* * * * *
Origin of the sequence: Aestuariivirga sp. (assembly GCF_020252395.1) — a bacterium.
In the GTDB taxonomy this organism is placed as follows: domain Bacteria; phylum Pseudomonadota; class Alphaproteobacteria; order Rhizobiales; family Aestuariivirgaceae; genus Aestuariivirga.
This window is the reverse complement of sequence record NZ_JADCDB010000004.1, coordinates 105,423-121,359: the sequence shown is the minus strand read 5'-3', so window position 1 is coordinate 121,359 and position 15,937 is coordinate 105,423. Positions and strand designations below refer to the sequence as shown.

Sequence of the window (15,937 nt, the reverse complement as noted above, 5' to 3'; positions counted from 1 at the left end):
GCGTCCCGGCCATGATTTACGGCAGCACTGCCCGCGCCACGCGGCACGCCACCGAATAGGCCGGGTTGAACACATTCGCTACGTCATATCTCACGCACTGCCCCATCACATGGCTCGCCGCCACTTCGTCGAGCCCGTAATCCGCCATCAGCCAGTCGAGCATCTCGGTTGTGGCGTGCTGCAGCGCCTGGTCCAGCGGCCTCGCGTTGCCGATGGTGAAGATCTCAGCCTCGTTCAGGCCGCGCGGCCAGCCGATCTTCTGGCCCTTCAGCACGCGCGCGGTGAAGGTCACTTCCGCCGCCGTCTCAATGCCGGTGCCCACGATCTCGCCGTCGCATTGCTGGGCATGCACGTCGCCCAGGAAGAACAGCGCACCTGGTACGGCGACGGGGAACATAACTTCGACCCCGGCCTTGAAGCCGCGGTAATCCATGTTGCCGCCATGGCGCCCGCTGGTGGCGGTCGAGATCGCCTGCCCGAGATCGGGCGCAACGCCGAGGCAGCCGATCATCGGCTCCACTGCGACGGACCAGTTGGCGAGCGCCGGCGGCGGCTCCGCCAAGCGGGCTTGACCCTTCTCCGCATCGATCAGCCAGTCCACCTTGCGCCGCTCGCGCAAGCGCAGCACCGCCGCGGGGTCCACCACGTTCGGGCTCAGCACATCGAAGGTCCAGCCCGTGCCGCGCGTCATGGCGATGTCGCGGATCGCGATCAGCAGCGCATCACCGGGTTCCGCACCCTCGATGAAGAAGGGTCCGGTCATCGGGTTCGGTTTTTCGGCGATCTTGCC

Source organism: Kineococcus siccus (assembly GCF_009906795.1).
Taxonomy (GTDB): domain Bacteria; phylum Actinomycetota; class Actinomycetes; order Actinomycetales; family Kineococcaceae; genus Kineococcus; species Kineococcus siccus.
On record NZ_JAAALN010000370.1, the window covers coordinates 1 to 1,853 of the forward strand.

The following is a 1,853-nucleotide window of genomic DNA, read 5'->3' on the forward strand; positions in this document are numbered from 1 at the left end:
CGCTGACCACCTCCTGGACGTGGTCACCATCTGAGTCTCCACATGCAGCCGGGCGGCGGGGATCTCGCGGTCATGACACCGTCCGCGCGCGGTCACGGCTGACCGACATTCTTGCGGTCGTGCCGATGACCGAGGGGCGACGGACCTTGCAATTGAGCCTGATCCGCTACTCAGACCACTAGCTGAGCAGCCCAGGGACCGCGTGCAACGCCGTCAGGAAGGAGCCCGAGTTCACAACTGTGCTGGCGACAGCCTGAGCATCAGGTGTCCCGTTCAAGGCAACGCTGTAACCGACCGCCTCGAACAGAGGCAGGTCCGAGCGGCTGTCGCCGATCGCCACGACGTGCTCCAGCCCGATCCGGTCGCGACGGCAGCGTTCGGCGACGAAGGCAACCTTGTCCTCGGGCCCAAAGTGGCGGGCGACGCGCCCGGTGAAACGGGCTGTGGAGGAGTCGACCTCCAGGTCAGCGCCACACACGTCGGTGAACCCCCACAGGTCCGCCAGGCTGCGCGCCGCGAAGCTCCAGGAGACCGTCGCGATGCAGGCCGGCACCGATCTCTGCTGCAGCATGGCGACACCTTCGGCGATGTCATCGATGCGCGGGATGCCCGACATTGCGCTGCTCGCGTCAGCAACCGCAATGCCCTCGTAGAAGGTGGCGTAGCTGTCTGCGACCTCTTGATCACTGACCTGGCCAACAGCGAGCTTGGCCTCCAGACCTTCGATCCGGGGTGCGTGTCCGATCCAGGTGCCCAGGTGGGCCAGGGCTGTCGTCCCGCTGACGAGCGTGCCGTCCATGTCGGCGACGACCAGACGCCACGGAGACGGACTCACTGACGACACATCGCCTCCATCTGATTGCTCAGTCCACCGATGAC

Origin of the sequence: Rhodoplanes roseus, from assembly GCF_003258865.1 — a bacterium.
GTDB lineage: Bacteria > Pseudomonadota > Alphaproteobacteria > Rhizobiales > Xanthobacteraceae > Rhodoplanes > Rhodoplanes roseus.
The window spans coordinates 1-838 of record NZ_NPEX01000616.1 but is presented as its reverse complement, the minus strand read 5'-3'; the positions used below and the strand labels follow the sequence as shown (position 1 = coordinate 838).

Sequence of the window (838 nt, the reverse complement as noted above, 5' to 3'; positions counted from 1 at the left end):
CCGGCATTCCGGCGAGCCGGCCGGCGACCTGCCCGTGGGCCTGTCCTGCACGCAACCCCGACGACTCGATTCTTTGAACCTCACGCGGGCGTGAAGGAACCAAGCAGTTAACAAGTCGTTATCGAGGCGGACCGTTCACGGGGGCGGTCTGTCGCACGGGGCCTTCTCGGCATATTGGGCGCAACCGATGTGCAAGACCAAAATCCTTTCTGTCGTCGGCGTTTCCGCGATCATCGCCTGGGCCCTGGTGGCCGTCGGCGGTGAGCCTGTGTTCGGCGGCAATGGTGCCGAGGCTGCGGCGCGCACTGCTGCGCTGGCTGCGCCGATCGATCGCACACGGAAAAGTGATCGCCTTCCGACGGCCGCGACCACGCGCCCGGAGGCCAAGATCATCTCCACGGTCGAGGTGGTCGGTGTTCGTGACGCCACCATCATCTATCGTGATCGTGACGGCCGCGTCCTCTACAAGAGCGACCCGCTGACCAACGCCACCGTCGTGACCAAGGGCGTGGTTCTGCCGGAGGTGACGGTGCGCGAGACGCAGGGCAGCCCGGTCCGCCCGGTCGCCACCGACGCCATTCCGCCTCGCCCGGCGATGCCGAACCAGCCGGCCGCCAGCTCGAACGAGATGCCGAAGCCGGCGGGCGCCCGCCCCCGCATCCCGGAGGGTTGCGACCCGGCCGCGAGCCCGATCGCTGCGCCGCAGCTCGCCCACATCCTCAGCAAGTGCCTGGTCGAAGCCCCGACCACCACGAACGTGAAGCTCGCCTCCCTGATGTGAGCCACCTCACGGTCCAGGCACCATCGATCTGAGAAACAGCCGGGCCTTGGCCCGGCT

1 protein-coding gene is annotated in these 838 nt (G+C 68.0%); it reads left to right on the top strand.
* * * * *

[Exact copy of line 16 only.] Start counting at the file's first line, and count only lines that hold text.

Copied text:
1 protein-coding gene is annotated in these 838 nt (G+C 68.0%); it reads left to right on the top strand.